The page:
Obama, meanwhile, discussed several topics in his Super Bowl interview with NBC’s Savannah Guthrie (Deflate-gate, 2016, his triumphant-sounding State of the Union address). But the part of the interview that grabbed our attention was Obama mentioning that he has witnessed the ISIS beheading videos. “I think it would affect anybody who has an ounce of humanity. And it's part of the reason why I think we've been so successful in organizing such a broad-based coalition. But what's also important, though, Savannah, is for us to maintain some perspective about these issues.” But while Obama was talking about success when it comes to assembling a coalition against ISIS, his former Defense secretary – Robert Gates – said the United States is far from winning, especially when the objective is to “dismantle and destroy it.” On “Meet the Press” yesterday, Gates said, “I think we've made some steps, some successful steps to contain it. But at the same time, in a way, ISIS has sort of reached the natural limits of where they would have sympathetic people, the Sunni areas of northern and western Iraq in particular. But I think that the airstrikes have contributed to containing them. But we're a long way, in my view, from being in a position to roll them back or push them out of Iraq.” So if the goal is containing ISIS, that’s working. But if it’s dismantling and destroying them, not so much.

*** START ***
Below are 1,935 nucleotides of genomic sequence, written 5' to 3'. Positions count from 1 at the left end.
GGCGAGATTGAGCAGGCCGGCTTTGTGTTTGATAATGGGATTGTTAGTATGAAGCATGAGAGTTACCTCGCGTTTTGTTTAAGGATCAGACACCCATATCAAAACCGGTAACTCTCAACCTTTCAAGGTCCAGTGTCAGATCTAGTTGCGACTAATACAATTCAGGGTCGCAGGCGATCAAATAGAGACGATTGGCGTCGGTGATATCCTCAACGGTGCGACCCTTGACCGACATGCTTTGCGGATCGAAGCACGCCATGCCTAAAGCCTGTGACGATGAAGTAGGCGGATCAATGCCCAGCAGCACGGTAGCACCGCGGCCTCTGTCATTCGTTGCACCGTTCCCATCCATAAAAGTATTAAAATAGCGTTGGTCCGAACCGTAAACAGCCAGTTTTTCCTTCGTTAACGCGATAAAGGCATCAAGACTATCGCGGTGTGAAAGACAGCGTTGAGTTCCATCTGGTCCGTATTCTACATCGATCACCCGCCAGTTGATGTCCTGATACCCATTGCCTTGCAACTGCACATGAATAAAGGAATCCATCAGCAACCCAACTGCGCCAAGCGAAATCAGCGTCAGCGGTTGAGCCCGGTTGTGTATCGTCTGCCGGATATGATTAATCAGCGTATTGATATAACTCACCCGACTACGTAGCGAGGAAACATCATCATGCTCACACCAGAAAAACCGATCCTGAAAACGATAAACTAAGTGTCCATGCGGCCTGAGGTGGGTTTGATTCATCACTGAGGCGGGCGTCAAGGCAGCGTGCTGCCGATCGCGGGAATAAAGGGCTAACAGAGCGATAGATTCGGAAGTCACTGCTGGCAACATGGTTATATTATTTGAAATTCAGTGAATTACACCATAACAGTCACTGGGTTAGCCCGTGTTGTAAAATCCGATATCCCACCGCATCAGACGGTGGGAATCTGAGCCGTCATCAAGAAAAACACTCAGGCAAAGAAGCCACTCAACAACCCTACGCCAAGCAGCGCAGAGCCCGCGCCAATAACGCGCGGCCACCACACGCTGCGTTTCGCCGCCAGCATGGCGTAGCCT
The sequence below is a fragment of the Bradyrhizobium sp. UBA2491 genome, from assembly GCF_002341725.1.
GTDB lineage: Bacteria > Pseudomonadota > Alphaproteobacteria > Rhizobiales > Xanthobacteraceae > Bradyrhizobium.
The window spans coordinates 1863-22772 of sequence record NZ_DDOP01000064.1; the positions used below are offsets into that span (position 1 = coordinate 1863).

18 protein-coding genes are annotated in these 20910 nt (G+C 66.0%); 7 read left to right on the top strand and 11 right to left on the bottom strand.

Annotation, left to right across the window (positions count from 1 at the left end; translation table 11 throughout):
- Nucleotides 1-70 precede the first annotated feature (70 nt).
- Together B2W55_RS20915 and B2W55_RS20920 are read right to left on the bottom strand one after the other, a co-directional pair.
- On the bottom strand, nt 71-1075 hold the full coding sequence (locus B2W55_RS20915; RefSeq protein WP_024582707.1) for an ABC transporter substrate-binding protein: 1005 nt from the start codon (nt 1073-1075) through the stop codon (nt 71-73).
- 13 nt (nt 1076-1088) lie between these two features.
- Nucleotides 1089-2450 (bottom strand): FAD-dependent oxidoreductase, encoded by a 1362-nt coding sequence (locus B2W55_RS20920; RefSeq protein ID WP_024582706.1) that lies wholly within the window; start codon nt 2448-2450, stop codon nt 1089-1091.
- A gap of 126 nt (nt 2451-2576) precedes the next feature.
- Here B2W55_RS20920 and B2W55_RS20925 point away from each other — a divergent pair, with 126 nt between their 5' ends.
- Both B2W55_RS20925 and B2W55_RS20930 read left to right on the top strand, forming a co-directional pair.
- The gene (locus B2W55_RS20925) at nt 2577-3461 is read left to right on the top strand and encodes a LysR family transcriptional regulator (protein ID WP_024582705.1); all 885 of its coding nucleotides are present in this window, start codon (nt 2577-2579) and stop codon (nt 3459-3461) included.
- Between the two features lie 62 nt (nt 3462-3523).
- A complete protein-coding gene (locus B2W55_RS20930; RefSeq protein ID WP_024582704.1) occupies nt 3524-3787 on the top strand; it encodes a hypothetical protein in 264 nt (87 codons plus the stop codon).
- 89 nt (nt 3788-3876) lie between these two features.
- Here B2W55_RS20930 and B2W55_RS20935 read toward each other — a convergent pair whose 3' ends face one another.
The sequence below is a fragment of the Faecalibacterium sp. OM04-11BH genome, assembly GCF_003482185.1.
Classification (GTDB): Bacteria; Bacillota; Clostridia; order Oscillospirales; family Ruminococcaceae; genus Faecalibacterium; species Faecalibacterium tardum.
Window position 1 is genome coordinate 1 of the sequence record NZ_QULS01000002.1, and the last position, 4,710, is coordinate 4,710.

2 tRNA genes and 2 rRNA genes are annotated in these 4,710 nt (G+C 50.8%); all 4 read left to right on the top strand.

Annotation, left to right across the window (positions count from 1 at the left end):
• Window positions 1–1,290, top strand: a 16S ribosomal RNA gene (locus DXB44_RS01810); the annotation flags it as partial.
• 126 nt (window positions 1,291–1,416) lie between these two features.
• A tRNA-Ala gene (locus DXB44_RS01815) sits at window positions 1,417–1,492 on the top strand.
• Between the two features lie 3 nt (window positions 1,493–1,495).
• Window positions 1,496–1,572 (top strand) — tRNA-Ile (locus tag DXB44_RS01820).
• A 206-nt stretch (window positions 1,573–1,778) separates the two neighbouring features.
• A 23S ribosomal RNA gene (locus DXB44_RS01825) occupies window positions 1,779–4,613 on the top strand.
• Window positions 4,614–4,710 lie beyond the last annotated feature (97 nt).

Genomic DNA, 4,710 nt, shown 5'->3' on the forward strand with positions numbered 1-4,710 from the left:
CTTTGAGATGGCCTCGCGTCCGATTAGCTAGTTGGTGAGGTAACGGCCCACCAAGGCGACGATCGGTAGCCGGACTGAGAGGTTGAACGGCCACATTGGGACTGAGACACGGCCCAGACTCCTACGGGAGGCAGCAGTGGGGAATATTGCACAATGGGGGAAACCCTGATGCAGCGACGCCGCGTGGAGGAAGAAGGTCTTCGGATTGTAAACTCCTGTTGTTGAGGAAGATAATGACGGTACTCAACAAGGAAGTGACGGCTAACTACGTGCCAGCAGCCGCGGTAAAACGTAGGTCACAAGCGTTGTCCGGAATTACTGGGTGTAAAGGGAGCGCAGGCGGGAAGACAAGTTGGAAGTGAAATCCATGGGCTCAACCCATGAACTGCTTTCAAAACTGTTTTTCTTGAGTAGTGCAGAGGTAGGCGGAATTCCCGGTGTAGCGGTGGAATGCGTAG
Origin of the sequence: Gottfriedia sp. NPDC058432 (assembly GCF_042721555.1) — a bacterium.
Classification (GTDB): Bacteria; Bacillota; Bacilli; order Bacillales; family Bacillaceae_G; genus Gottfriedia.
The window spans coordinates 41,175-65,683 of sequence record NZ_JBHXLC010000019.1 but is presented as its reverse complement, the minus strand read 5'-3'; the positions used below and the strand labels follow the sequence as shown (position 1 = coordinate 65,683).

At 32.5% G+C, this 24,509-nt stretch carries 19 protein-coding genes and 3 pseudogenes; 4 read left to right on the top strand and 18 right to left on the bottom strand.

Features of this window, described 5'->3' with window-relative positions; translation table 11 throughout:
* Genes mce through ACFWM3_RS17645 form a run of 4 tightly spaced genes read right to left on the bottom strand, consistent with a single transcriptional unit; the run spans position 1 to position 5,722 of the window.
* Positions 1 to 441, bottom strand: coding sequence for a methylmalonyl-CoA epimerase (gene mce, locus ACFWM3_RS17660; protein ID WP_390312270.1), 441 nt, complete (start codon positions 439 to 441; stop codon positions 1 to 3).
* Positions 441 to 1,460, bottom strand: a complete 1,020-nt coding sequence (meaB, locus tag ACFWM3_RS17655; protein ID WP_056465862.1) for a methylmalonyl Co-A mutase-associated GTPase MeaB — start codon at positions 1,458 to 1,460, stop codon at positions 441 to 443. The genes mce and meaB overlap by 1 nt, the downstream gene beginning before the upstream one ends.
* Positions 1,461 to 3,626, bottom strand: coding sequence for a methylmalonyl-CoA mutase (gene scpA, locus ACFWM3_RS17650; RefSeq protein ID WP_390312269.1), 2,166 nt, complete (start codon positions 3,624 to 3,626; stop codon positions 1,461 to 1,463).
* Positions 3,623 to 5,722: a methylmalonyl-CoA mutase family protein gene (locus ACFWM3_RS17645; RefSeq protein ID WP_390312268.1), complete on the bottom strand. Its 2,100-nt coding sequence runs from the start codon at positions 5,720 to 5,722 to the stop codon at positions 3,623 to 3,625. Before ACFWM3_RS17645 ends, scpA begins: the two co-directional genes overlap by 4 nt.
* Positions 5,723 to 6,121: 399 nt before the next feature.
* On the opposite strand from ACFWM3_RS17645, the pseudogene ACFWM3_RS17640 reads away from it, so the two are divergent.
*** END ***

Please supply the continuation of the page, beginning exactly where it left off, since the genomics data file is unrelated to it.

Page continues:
Christie calls for “balance” and “choice” when it comes to vaccinating children

Finally, MSNBC’s Kasie Hunt, files this dispatch while covering Christie’s trip in London. “New Jersey Gov. Chris Christie on Monday said the government needs to strike a ‘balance’ between public health and parental choice in making decisions about vaccinating kids, even as an outbreak of measles is spreading among unvaccinated people in the United States. ‘We vaccinate ours [kids], and so, you know that's the best expression I can give you of my opinion,’ Christie said when asked if he would urge Americans to vaccinate their children. ‘You know it's much more important what you think as a parent than what you think as a public official. And that's what we do. But I also understand that parents need to have some measure of choice in things as well, so that's the balance that the government has to decide.’” Compare Christie's answer with what Obama told NBC's Guthrie: “I understand that there are families that, in some cases, are concerned about the effect of vaccinations. The science is, you know, pretty indisputable. We’ve looked at this again and again. There is every reason to get vaccinated, but there aren’t reasons to not.”